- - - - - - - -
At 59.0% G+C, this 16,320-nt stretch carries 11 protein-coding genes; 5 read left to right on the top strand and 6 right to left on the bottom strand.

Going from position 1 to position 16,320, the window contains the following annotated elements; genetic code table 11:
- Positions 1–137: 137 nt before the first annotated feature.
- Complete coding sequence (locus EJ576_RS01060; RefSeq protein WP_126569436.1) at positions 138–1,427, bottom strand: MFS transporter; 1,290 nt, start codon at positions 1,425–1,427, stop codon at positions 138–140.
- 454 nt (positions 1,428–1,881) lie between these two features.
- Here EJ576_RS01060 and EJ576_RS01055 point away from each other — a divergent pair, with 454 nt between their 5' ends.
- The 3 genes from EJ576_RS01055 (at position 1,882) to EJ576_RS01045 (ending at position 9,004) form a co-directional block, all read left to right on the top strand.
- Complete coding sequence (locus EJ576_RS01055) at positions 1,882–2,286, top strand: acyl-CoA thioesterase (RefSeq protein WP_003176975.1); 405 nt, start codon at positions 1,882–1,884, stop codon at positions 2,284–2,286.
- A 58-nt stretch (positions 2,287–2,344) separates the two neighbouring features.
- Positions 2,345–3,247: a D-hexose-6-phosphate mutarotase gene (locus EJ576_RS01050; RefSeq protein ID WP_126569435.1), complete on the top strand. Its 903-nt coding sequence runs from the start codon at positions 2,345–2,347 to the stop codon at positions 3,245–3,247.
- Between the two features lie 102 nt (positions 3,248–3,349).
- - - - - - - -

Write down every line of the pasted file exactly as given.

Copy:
At 59.0% G+C, this 16,320-nt stretch carries 11 protein-coding genes; 5 read left to right on the top strand and 6 right to left on the bottom strand.

Going from position 1 to position 16,320, the window contains the following annotated elements; genetic code table 11:
- Positions 1–137: 137 nt before the first annotated feature.
- Complete coding sequence (locus EJ576_RS01060; RefSeq protein WP_126569436.1) at positions 138–1,427, bottom strand: MFS transporter; 1,290 nt, start codon at positions 1,425–1,427, stop codon at positions 138–140.
- 454 nt (positions 1,428–1,881) lie between these two features.
- Here EJ576_RS01060 and EJ576_RS01055 point away from each other — a divergent pair, with 454 nt between their 5' ends.
- The 3 genes from EJ576_RS01055 (at position 1,882) to EJ576_RS01045 (ending at position 9,004) form a co-directional block, all read left to right on the top strand.
- Complete coding sequence (locus EJ576_RS01055) at positions 1,882–2,286, top strand: acyl-CoA thioesterase (RefSeq protein WP_003176975.1); 405 nt, start codon at positions 1,882–1,884, stop codon at positions 2,284–2,286.
- A 58-nt stretch (positions 2,287–2,344) separates the two neighbouring features.
- Positions 2,345–3,247: a D-hexose-6-phosphate mutarotase gene (locus EJ576_RS01050; RefSeq protein ID WP_126569435.1), complete on the top strand. Its 903-nt coding sequence runs from the start codon at positions 2,345–2,347 to the stop codon at positions 3,245–3,247.
- Between the two features lie 102 nt (positions 3,248–3,349).